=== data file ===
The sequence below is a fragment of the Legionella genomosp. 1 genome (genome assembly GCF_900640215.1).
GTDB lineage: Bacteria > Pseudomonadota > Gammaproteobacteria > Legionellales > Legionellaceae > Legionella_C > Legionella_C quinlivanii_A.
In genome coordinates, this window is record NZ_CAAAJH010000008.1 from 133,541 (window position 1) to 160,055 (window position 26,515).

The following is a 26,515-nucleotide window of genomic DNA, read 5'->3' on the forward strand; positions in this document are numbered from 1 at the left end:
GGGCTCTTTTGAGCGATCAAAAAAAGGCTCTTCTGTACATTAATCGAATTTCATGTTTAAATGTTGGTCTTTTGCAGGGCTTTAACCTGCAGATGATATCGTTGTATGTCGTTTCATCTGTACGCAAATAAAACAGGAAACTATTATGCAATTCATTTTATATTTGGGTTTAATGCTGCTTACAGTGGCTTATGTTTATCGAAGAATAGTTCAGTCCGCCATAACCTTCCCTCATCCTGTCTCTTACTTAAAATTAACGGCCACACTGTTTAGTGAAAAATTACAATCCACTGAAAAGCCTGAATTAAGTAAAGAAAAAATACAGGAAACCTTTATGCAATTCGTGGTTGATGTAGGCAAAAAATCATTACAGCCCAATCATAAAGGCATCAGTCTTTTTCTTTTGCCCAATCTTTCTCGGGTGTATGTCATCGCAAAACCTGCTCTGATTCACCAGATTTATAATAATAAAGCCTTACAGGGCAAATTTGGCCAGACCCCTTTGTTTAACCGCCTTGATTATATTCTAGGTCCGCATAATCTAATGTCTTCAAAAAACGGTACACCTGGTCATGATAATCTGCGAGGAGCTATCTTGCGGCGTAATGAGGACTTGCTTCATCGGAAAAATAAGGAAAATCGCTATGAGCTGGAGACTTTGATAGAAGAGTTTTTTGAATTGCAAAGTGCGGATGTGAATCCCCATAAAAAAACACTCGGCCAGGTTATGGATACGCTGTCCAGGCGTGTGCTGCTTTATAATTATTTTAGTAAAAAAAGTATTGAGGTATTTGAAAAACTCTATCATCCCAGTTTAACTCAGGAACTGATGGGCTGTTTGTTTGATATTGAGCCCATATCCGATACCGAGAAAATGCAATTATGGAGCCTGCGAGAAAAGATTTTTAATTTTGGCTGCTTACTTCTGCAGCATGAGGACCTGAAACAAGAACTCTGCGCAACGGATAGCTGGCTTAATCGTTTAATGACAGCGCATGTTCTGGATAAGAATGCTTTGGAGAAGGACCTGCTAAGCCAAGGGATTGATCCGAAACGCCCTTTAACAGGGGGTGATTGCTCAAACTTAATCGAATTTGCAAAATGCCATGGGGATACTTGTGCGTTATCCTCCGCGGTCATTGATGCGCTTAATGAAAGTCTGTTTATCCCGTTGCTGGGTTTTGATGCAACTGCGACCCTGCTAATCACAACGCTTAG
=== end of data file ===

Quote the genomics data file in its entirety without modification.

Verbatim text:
The sequence below is a fragment of the Legionella genomosp. 1 genome (genome assembly GCF_900640215.1).
GTDB lineage: Bacteria > Pseudomonadota > Gammaproteobacteria > Legionellales > Legionellaceae > Legionella_C > Legionella_C quinlivanii_A.
In genome coordinates, this window is record NZ_CAAAJH010000008.1 from 133,541 (window position 1) to 160,055 (window position 26,515).

The following is a 26,515-nucleotide window of genomic DNA, read 5'->3' on the forward strand; positions in this document are numbered from 1 at the left end:
GGGCTCTTTTGAGCGATCAAAAAAAGGCTCTTCTGTACATTAATCGAATTTCATGTTTAAATGTTGGTCTTTTGCAGGGCTTTAACCTGCAGATGATATCGTTGTATGTCGTTTCATCTGTACGCAAATAAAACAGGAAACTATTATGCAATTCATTTTATATTTGGGTTTAATGCTGCTTACAGTGGCTTATGTTTATCGAAGAATAGTTCAGTCCGCCATAACCTTCCCTCATCCTGTCTCTTACTTAAAATTAACGGCCACACTGTTTAGTGAAAAATTACAATCCACTGAAAAGCCTGAATTAAGTAAAGAAAAAATACAGGAAACCTTTATGCAATTCGTGGTTGATGTAGGCAAAAAATCATTACAGCCCAATCATAAAGGCATCAGTCTTTTTCTTTTGCCCAATCTTTCTCGGGTGTATGTCATCGCAAAACCTGCTCTGATTCACCAGATTTATAATAATAAAGCCTTACAGGGCAAATTTGGCCAGACCCCTTTGTTTAACCGCCTTGATTATATTCTAGGTCCGCATAATCTAATGTCTTCAAAAAACGGTACACCTGGTCATGATAATCTGCGAGGAGCTATCTTGCGGCGTAATGAGGACTTGCTTCATCGGAAAAATAAGGAAAATCGCTATGAGCTGGAGACTTTGATAGAAGAGTTTTTTGAATTGCAAAGTGCGGATGTGAATCCCCATAAAAAAACACTCGGCCAGGTTATGGATACGCTGTCCAGGCGTGTGCTGCTTTATAATTATTTTAGTAAAAAAAGTATTGAGGTATTTGAAAAACTCTATCATCCCAGTTTAACTCAGGAACTGATGGGCTGTTTGTTTGATATTGAGCCCATATCCGATACCGAGAAAATGCAATTATGGAGCCTGCGAGAAAAGATTTTTAATTTTGGCTGCTTACTTCTGCAGCATGAGGACCTGAAACAAGAACTCTGCGCAACGGATAGCTGGCTTAATCGTTTAATGACAGCGCATGTTCTGGATAAGAATGCTTTGGAGAAGGACCTGCTAAGCCAAGGGATTGATCCGAAACGCCCTTTAACAGGGGGTGATTGCTCAAACTTAATCGAATTTGCAAAATGCCATGGGGATACTTGTGCGTTATCCTCCGCGGTCATTGATGCGCTTAATGAAAGTCTGTTTATCCCGTTGCTGGGTTTTGATGCAACTGCGACCCTGCTAATCACAACGCTTAG